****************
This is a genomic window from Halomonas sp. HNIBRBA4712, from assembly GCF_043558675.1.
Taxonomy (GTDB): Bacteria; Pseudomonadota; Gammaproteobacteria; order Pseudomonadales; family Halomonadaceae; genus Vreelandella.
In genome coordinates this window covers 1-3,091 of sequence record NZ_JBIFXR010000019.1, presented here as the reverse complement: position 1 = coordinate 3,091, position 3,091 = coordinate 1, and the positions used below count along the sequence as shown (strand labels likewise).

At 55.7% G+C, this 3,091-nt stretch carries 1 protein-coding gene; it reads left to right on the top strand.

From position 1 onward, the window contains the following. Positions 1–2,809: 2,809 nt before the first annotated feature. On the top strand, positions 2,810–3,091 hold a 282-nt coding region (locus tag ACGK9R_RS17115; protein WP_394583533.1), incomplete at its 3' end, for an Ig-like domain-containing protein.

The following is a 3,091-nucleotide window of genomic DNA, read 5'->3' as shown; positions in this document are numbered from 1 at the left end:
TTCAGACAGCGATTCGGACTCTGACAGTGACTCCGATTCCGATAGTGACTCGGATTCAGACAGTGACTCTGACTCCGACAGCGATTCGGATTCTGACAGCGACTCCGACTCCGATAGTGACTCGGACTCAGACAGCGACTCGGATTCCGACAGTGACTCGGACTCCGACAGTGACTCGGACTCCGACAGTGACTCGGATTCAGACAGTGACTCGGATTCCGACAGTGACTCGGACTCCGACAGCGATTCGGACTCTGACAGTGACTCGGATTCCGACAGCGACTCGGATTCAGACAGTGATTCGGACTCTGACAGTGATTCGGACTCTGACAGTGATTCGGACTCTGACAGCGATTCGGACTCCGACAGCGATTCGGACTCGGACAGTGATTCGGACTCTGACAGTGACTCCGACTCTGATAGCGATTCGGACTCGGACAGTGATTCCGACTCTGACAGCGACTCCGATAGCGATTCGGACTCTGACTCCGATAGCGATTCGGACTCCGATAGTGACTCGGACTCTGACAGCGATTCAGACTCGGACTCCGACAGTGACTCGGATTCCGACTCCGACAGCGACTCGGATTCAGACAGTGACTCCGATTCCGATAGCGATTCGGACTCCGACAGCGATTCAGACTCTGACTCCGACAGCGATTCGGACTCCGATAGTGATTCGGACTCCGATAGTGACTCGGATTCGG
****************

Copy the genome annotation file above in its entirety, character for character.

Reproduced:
This is a genomic window from Halomonas sp. HNIBRBA4712, from assembly GCF_043558675.1.
Taxonomy (GTDB): Bacteria; Pseudomonadota; Gammaproteobacteria; order Pseudomonadales; family Halomonadaceae; genus Vreelandella.
In genome coordinates this window covers 1-3,091 of sequence record NZ_JBIFXR010000019.1, presented here as the reverse complement: position 1 = coordinate 3,091, position 3,091 = coordinate 1, and the positions used below count along the sequence as shown (strand labels likewise).

At 55.7% G+C, this 3,091-nt stretch carries 1 protein-coding gene; it reads left to right on the top strand.

From position 1 onward, the window contains the following. Positions 1–2,809: 2,809 nt before the first annotated feature. On the top strand, positions 2,810–3,091 hold a 282-nt coding region (locus tag ACGK9R_RS17115; protein WP_394583533.1), incomplete at its 3' end, for an Ig-like domain-containing protein.

The following is a 3,091-nucleotide window of genomic DNA, read 5'->3' as shown; positions in this document are numbered from 1 at the left end:
TTCAGACAGCGATTCGGACTCTGACAGTGACTCCGATTCCGATAGTGACTCGGATTCAGACAGTGACTCTGACTCCGACAGCGATTCGGATTCTGACAGCGACTCCGACTCCGATAGTGACTCGGACTCAGACAGCGACTCGGATTCCGACAGTGACTCGGACTCCGACAGTGACTCGGACTCCGACAGTGACTCGGATTCAGACAGTGACTCGGATTCCGACAGTGACTCGGACTCCGACAGCGATTCGGACTCTGACAGTGACTCGGATTCCGACAGCGACTCGGATTCAGACAGTGATTCGGACTCTGACAGTGATTCGGACTCTGACAGTGATTCGGACTCTGACAGCGATTCGGACTCCGACAGCGATTCGGACTCGGACAGTGATTCGGACTCTGACAGTGACTCCGACTCTGATAGCGATTCGGACTCGGACAGTGATTCCGACTCTGACAGCGACTCCGATAGCGATTCGGACTCTGACTCCGATAGCGATTCGGACTCCGATAGTGACTCGGACTCTGACAGCGATTCAGACTCGGACTCCGACAGTGACTCGGATTCCGACTCCGACAGCGACTCGGATTCAGACAGTGACTCCGATTCCGATAGCGATTCGGACTCCGACAGCGATTCAGACTCTGACTCCGACAGCGATTCGGACTCCGATAGTGATTCGGACTCCGATAGTGACTCGGATTCGG